LAKELAND, Fla. — Joe Siddall lost his 14-year-old son, Kevin, to blood cancer last month.
A few days later, Toronto Blue Jays radio voice Jerry Howarth read about the tragedy in Bob Elliott’s column in the Toronto Sun and sent condolences to Siddall in an email.
Siddall — who had a cup of coffee with the Detroit Tigers as a catcher in 1998 and has thrown batting practice for the team in recent years — smiled at the kind words of his long-time friend.
"I finished my response (to Howarth’s email) by saying, ‘See you in Detroit,’" Siddall said before Tuesday’s Tigers-Blue Jays game. "I was going to be throwing B.P. again. And in jest, I added, ‘Or maybe in the broadcast booth one day.’"
As it turns out, former Tigers and Blue Jays pitching ace Jack Morris had just walked away from the radio analyst job for the team’s flagship station.
That led Howarth to respond back to Siddall’s comment about the broadcast booth.
"I said, ‘How about now?’" Howarth recalled Tuesday.
Siddall, 46, of Windsor, Ont., came in for an interview and got the job.
"He’s such a wonderful person," Howarth said, "and he knows the game so well.
I told Joe, ‘For the next 20 years, you are going to be a great broadcaster. And every game, write Kevin’s name in your scorecard.’
"Getting the job was such a wonderful moment for him and his wife, Tamara, and their three other children."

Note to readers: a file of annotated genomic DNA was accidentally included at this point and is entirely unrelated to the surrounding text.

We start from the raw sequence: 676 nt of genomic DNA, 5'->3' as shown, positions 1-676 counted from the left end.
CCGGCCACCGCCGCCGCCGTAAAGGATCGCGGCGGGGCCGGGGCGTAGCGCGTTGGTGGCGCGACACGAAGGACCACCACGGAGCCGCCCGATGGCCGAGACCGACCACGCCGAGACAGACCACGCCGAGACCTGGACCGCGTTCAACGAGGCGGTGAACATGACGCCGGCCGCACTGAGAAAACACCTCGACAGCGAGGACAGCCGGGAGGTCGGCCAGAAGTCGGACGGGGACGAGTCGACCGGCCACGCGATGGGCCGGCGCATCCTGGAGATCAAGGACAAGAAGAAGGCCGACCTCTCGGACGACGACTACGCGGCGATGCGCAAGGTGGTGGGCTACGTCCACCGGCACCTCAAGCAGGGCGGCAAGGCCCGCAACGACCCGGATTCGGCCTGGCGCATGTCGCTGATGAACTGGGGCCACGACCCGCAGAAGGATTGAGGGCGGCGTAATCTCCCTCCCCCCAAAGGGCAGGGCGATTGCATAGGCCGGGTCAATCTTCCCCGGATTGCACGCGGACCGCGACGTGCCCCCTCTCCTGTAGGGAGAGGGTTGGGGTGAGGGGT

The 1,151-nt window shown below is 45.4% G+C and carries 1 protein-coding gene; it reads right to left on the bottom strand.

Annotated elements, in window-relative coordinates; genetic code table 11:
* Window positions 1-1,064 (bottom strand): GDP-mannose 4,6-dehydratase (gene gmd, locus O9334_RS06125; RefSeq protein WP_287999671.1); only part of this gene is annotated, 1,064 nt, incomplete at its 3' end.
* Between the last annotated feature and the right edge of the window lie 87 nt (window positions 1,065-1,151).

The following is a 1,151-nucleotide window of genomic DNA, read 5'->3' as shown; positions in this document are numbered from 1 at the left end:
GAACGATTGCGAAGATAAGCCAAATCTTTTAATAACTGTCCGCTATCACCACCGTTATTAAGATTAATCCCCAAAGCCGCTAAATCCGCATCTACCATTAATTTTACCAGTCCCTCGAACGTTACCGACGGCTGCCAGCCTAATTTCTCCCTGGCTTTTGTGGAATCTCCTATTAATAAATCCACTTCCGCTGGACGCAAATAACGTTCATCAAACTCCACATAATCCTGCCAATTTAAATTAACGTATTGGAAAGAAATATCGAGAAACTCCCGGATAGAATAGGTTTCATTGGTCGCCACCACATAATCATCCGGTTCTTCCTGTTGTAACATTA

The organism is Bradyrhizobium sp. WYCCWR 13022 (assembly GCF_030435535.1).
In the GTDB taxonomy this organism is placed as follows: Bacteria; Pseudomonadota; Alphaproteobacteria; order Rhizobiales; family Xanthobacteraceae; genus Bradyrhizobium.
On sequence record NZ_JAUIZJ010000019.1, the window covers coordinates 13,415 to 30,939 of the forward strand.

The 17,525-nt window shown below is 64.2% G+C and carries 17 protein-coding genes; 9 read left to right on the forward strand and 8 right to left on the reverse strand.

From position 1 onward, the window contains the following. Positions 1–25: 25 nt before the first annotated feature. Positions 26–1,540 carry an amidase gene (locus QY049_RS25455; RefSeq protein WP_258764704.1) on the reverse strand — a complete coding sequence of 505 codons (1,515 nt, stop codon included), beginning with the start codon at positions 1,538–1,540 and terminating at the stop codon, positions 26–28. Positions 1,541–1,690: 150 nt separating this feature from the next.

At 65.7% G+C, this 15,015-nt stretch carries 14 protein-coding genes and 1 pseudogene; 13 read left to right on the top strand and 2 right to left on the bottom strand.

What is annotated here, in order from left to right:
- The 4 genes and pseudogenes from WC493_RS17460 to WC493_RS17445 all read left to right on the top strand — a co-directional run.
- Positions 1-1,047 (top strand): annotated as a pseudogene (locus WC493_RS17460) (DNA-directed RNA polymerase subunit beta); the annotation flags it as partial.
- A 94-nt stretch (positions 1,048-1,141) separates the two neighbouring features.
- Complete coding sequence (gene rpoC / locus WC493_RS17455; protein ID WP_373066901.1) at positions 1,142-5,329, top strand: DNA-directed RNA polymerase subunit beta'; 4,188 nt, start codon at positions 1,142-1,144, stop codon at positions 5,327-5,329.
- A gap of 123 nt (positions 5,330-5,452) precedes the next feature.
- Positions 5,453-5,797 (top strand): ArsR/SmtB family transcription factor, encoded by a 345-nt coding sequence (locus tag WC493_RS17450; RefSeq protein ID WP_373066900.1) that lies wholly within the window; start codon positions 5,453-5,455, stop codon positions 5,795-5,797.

Howarth’s eyes filled with tears.
Siddall pointed to the lime green wristband he wears that’s inscribed #FFK.
"That’s what I write in my scorebook after the names of the teams," Siddall said. "It stands for ‘Fight For Kevin,’ and that was what we did for him.
"Doing this is a great distraction for me, but losing Kevin will change our lives forever."
Tigers Hall of Famer Al Kaline and designated hitter Victor Martinez spoke with Siddall around the batting cage before Tuesday’s game. Each gave him a warm embrace before departing, as did Detroit radio analyst Jim Price outside the broadcast booths at Joker Marchant Stadium.
Siddall, who also played for the Montreal Expos and Florida Marlins in a 73-game career, was a stay-at-home dad who coached his kids. Now he’s sticking in the majors behind a microphone.
How does he explain it?
"It’s a crazy world we live in," Siddall said. "We spent a terrible six months watching Kevin die of a horrible disease that could not be cured, and now I am doing this."
He shook his head.
"God’s will be done," Howarth said. "That’s how I explain it."